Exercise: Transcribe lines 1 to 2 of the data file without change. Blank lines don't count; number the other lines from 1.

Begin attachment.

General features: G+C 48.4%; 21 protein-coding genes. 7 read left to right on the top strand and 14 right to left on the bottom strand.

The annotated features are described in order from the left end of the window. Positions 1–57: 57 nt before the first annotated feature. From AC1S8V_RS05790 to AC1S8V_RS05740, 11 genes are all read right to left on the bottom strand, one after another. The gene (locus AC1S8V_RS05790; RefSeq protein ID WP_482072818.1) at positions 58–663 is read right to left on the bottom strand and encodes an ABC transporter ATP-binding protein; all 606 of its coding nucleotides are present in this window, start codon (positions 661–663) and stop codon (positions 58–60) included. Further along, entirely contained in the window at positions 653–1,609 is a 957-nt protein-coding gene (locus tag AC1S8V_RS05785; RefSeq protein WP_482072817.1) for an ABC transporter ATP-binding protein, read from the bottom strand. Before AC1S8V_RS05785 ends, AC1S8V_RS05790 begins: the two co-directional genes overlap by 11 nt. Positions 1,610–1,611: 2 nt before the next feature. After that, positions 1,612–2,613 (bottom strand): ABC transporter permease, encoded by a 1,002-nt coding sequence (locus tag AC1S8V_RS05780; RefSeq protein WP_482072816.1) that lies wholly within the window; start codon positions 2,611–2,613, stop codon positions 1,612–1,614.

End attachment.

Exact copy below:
General features: G+C 48.4%; 21 protein-coding genes. 7 read left to right on the top strand and 14 right to left on the bottom strand.

The annotated features are described in order from the left end of the window. Positions 1–57: 57 nt before the first annotated feature. From AC1S8V_RS05790 to AC1S8V_RS05740, 11 genes are all read right to left on the bottom strand, one after another. The gene (locus AC1S8V_RS05790; RefSeq protein ID WP_482072818.1) at positions 58–663 is read right to left on the bottom strand and encodes an ABC transporter ATP-binding protein; all 606 of its coding nucleotides are present in this window, start codon (positions 661–663) and stop codon (positions 58–60) included. Further along, entirely contained in the window at positions 653–1,609 is a 957-nt protein-coding gene (locus tag AC1S8V_RS05785; RefSeq protein WP_482072817.1) for an ABC transporter ATP-binding protein, read from the bottom strand. Before AC1S8V_RS05785 ends, AC1S8V_RS05790 begins: the two co-directional genes overlap by 11 nt. Positions 1,610–1,611: 2 nt before the next feature. After that, positions 1,612–2,613 (bottom strand): ABC transporter permease, encoded by a 1,002-nt coding sequence (locus tag AC1S8V_RS05780; RefSeq protein WP_482072816.1) that lies wholly within the window; start codon positions 2,611–2,613, stop codon positions 1,612–1,614.